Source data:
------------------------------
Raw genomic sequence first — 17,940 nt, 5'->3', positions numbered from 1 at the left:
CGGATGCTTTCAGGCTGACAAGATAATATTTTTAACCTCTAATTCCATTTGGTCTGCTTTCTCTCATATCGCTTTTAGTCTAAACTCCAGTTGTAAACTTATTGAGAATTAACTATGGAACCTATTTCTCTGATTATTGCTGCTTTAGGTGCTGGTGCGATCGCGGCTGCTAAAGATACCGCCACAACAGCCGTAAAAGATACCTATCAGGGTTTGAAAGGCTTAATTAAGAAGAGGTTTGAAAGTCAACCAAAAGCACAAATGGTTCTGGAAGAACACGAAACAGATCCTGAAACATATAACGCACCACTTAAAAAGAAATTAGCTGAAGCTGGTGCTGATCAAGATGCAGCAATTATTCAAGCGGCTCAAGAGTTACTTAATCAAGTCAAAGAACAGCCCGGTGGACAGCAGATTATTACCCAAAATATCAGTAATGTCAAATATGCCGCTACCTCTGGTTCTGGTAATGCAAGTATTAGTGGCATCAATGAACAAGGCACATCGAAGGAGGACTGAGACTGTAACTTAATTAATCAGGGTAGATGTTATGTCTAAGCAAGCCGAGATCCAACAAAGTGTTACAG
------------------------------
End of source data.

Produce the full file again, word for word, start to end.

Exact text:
Raw genomic sequence first — 17,940 nt, 5'->3', positions numbered from 1 at the left:
CGGATGCTTTCAGGCTGACAAGATAATATTTTTAACCTCTAATTCCATTTGGTCTGCTTTCTCTCATATCGCTTTTAGTCTAAACTCCAGTTGTAAACTTATTGAGAATTAACTATGGAACCTATTTCTCTGATTATTGCTGCTTTAGGTGCTGGTGCGATCGCGGCTGCTAAAGATACCGCCACAACAGCCGTAAAAGATACCTATCAGGGTTTGAAAGGCTTAATTAAGAAGAGGTTTGAAAGTCAACCAAAAGCACAAATGGTTCTGGAAGAACACGAAACAGATCCTGAAACATATAACGCACCACTTAAAAAGAAATTAGCTGAAGCTGGTGCTGATCAAGATGCAGCAATTATTCAAGCGGCTCAAGAGTTACTTAATCAAGTCAAAGAACAGCCCGGTGGACAGCAGATTATTACCCAAAATATCAGTAATGTCAAATATGCCGCTACCTCTGGTTCTGGTAATGCAAGTATTAGTGGCATCAATGAACAAGGCACATCGAAGGAGGACTGAGACTGTAACTTAATTAATCAGGGTAGATGTTATGTCTAAGCAAGCCGAGATCCAACAAAGTGTTACAG